“Civil servants navigate gray areas. At one end of the spectrum is the provision of factual information in dry government reports. At the opposite end is ‘PR to gain public support.’ In the middle are programs to persuade the public to do something, such as give up smoking or use government servicesMessages such as these implicitly carry endorsements for government policy. - J. M. Hamilton and K. R. Kosar, “Government Information and Propaganda: How To Draw A Line?” R Street Policy Study No. 73, October 2016, p. 5.

7. Sometimes it can be difficult to tell the two apart.

 “The line between advocacy and manipulation is hard to define, nearly impossible to enforce and arguably must be drawn differently for different classes of government workers.” - J. M. Hamilton and K. R. Kosar, “Government Information and Propaganda: How To Draw A Line?” R Street Policy Study No. 73, October 2016, p. 4.

8. However, the actual apparatus of government will stop working if federal communicators are not empowered to communicate on the level of fact. 

“The useful functioning of government requires that the public receive information to make sound independent judgments.” - J. M. Hamilton and K. R. Kosar, “Government Information and Propaganda: How To Draw A Line?” R Street Policy Study No. 73, October 2016, p. 5.

9. Yet data alone is not enough. If we are going to fight back against our enemies effectively, we have to explain to the public what’s going on and what a solution to the hostilities looks like.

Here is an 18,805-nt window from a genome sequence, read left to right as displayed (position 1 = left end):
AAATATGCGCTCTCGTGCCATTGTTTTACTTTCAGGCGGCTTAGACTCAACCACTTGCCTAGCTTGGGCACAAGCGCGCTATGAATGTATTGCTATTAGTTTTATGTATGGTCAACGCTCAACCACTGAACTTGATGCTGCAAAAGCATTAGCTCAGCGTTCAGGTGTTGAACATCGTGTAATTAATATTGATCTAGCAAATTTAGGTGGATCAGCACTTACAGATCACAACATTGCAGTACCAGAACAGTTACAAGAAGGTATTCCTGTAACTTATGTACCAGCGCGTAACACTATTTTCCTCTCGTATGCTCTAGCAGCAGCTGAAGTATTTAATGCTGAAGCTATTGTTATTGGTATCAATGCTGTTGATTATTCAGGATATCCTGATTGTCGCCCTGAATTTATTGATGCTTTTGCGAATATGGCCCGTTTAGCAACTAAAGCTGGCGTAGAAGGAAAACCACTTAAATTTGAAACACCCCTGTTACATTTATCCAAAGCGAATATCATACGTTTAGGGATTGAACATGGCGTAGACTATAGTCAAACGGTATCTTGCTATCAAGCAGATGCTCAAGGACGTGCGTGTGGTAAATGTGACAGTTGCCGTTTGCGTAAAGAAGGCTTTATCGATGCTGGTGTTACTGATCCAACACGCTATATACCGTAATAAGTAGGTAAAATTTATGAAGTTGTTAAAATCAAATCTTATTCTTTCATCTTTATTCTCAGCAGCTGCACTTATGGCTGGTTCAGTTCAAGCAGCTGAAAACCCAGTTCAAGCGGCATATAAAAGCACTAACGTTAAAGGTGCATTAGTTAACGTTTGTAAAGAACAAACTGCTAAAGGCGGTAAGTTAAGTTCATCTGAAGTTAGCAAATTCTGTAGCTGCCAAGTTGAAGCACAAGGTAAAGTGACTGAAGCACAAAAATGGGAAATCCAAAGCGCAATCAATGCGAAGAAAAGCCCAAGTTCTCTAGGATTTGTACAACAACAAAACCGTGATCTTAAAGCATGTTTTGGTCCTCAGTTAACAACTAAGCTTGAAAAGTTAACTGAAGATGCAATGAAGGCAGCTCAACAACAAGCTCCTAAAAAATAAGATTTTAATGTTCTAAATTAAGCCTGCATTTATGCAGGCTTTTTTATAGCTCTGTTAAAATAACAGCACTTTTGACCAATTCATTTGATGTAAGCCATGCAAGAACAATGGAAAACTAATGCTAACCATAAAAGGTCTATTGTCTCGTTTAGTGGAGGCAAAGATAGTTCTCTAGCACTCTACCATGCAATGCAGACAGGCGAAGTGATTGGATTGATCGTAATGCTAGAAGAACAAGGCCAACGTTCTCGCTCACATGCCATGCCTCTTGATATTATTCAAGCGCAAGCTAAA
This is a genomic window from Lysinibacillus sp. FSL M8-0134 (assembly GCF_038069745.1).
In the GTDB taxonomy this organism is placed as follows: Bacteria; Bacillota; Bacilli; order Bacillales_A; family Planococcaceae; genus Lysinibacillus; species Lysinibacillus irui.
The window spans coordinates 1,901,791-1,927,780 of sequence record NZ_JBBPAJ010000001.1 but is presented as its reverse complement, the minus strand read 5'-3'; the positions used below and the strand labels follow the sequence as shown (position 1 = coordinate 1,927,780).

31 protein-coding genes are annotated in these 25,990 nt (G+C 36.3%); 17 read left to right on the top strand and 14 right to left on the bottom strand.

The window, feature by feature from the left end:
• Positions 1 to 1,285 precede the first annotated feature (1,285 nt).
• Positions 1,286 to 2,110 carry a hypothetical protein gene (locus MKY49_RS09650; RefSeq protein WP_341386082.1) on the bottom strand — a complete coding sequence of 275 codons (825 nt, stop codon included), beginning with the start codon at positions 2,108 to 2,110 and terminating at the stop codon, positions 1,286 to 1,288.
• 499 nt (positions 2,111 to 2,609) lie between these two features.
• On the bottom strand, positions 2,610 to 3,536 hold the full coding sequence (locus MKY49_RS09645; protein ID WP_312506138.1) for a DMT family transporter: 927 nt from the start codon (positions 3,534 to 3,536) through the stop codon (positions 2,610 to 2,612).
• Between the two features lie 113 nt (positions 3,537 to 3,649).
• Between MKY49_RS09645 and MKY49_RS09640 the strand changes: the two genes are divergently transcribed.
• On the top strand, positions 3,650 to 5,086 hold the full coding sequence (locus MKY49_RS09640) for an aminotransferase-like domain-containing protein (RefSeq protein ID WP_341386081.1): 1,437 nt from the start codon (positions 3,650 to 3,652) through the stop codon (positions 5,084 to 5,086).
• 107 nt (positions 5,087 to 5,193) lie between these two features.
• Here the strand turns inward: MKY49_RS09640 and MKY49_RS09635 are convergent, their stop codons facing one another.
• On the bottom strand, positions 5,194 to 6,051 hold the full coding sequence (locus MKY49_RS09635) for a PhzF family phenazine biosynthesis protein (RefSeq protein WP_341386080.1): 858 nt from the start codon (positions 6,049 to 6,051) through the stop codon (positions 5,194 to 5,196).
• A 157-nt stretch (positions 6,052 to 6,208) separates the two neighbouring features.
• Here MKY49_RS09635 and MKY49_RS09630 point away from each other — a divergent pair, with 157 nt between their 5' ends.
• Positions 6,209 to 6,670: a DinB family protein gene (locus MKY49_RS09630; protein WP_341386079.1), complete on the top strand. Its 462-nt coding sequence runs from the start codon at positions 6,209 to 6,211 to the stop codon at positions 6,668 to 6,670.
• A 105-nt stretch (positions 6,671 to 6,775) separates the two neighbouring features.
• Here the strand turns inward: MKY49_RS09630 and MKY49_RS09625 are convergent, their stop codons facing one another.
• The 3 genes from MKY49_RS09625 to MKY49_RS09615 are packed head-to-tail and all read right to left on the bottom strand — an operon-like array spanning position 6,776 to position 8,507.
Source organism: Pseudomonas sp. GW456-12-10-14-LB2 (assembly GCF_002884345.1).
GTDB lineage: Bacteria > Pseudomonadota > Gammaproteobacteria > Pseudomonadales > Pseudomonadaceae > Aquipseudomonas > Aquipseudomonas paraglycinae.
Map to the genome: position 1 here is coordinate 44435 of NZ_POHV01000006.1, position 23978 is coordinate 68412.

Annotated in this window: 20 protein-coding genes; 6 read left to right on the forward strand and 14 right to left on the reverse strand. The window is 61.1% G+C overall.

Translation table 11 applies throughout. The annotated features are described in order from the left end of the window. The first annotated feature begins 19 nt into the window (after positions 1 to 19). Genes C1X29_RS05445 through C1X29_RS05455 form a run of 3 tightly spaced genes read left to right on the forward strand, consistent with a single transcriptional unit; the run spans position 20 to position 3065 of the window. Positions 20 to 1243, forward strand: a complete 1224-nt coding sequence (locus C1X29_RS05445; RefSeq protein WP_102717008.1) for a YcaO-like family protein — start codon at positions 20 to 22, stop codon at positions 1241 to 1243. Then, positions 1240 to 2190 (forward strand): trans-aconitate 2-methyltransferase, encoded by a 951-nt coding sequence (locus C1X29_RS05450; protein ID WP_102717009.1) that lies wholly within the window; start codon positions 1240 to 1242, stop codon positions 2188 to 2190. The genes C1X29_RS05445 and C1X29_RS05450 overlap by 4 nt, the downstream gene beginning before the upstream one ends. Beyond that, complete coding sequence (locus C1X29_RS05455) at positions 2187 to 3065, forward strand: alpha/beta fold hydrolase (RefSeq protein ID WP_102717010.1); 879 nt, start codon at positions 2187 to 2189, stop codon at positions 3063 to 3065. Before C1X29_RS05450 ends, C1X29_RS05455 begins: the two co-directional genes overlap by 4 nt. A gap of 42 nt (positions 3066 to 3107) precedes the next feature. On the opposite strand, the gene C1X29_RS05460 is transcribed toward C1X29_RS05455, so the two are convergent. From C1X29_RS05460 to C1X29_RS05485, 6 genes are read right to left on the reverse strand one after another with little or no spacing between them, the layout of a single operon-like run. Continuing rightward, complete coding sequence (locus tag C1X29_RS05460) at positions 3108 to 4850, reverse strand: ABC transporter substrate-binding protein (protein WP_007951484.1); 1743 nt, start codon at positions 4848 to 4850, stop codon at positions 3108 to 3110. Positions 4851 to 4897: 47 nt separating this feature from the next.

“A key component of the narrative is establishing the reasons for and desired outcomes of the conflict, in terms understandable to relevant publics.” - Commander’s Communication Synchronization Joint Doctrine Note (JDN 2-13), pp. ix-x

10. As we embark on this path, it is important to remain sensitive to the distinction between the Federal communicator and the political appointee. (Both are bound by the Hatch Act). 

“Ideally, the two can work together in a complementary way to support the free flow of information about government plans, policies and programmes between the elected politicians and the public.” – OECD (1996), “Effective Communications Between the Public Service and the Media,”SIGMA Papers, No. 9, OECD Publishing, Paris. 


By Dr. Dannielle Blumenthal. Public domain. Photo by MasterTux via Pixabay (free; no attribution required).

First They Came For The Muslims

We tend to look at things from our own little corner of the world and I suppose I am no exception.

Over the past few years, hate crimes against Jews have spiked, and my focus as a Jew has been on my own community. "You feel the hate rising," said one Jewish person in France, where hate incidents increased by 74% in 2018.

Here in the States, earlier this month a yeshiva in Monsey, New York was torched, with swastikas spray-painted outside. And last Friday night, Jewish residents of Bushwick (Brooklyn), New York were sitting down to Sabbath dinner at a local synagogue when somebody smashed the windows.

This of course is not a laundry list of crimes. I could go on and on about the kids who threw pennies at my daughter's friend in school. The catcalls when we went on vacation in Florida. The sinister, not friendly "Shalom" aimed at my husband more than once.

I could talk to you about the synagogues that are sending their members out on patrol, every weekend. The security guards. The hushed discussions of Pittsburgh and the Tree of Life massacre. The rush to get guns and learn self-defense, in case there is another active shooter situation.

"The rabbeim (rabbis) are specifically authorizing this," someone told me recently. "They never would have allowed it in the past."

Yes, it's always been scary to be an open Jew. And now it's becoming terrifying.